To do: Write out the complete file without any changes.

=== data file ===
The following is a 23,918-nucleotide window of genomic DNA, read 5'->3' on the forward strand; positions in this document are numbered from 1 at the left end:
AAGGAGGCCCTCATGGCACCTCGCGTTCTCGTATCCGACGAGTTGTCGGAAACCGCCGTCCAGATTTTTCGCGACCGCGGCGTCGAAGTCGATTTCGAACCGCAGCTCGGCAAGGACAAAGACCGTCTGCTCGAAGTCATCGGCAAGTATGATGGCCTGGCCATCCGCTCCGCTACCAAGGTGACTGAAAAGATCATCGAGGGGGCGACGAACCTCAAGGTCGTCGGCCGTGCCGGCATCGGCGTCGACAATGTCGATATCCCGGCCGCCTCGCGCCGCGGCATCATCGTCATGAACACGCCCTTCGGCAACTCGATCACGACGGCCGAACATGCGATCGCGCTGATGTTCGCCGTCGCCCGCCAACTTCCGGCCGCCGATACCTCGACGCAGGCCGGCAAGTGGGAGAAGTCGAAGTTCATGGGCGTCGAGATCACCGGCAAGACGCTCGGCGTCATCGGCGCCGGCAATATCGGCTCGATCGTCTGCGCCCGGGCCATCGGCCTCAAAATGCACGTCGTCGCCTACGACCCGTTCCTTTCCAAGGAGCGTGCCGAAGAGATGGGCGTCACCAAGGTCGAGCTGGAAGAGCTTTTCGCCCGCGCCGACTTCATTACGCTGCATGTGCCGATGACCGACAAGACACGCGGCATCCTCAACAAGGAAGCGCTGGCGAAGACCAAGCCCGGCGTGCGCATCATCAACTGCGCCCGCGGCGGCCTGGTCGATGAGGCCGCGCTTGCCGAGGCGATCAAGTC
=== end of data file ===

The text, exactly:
The following is a 23,918-nucleotide window of genomic DNA, read 5'->3' on the forward strand; positions in this document are numbered from 1 at the left end:
AAGGAGGCCCTCATGGCACCTCGCGTTCTCGTATCCGACGAGTTGTCGGAAACCGCCGTCCAGATTTTTCGCGACCGCGGCGTCGAAGTCGATTTCGAACCGCAGCTCGGCAAGGACAAAGACCGTCTGCTCGAAGTCATCGGCAAGTATGATGGCCTGGCCATCCGCTCCGCTACCAAGGTGACTGAAAAGATCATCGAGGGGGCGACGAACCTCAAGGTCGTCGGCCGTGCCGGCATCGGCGTCGACAATGTCGATATCCCGGCCGCCTCGCGCCGCGGCATCATCGTCATGAACACGCCCTTCGGCAACTCGATCACGACGGCCGAACATGCGATCGCGCTGATGTTCGCCGTCGCCCGCCAACTTCCGGCCGCCGATACCTCGACGCAGGCCGGCAAGTGGGAGAAGTCGAAGTTCATGGGCGTCGAGATCACCGGCAAGACGCTCGGCGTCATCGGCGCCGGCAATATCGGCTCGATCGTCTGCGCCCGGGCCATCGGCCTCAAAATGCACGTCGTCGCCTACGACCCGTTCCTTTCCAAGGAGCGTGCCGAAGAGATGGGCGTCACCAAGGTCGAGCTGGAAGAGCTTTTCGCCCGCGCCGACTTCATTACGCTGCATGTGCCGATGACCGACAAGACACGCGGCATCCTCAACAAGGAAGCGCTGGCGAAGACCAAGCCCGGCGTGCGCATCATCAACTGCGCCCGCGGCGGCCTGGTCGATGAGGCCGCGCTTGCCGAGGCGATCAAGTC